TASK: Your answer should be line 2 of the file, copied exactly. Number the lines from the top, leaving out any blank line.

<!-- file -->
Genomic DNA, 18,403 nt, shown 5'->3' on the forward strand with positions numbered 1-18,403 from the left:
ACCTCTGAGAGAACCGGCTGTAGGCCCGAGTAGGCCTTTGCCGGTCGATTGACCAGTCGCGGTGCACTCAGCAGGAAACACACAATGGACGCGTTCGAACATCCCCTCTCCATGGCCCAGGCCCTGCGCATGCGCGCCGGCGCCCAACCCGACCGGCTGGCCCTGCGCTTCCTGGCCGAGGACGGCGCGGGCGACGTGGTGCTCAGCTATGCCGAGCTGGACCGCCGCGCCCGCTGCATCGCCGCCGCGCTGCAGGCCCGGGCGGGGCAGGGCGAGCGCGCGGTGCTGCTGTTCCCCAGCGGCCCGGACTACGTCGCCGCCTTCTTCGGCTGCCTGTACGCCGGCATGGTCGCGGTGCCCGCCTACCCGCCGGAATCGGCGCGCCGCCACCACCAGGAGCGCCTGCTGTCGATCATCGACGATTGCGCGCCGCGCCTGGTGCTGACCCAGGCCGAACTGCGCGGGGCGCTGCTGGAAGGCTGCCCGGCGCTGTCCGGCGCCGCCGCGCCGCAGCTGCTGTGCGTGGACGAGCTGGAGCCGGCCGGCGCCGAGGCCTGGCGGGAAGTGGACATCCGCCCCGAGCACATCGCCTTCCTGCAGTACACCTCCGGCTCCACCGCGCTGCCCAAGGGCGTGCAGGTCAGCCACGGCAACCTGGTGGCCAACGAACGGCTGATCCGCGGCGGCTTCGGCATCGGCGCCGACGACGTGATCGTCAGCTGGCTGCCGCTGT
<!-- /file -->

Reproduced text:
ACCTCTGAGAGAACCGGCTGTAGGCCCGAGTAGGCCTTTGCCGGTCGATTGACCAGTCGCGGTGCACTCAGCAGGAAACACACAATGGACGCGTTCGAACATCCCCTCTCCATGGCCCAGGCCCTGCGCATGCGCGCCGGCGCCCAACCCGACCGGCTGGCCCTGCGCTTCCTGGCCGAGGACGGCGCGGGCGACGTGGTGCTCAGCTATGCCGAGCTGGACCGCCGCGCCCGCTGCATCGCCGCCGCGCTGCAGGCCCGGGCGGGGCAGGGCGAGCGCGCGGTGCTGCTGTTCCCCAGCGGCCCGGACTACGTCGCCGCCTTCTTCGGCTGCCTGTACGCCGGCATGGTCGCGGTGCCCGCCTACCCGCCGGAATCGGCGCGCCGCCACCACCAGGAGCGCCTGCTGTCGATCATCGACGATTGCGCGCCGCGCCTGGTGCTGACCCAGGCCGAACTGCGCGGGGCGCTGCTGGAAGGCTGCCCGGCGCTGTCCGGCGCCGCCGCGCCGCAGCTGCTGTGCGTGGACGAGCTGGAGCCGGCCGGCGCCGAGGCCTGGCGGGAAGTGGACATCCGCCCCGAGCACATCGCCTTCCTGCAGTACACCTCCGGCTCCACCGCGCTGCCCAAGGGCGTGCAGGTCAGCCACGGCAACCTGGTGGCCAACGAACGGCTGATCCGCGGCGGCTTCGGCATCGGCGCCGACGACGTGATCGTCAGCTGGCTGCCGCTGT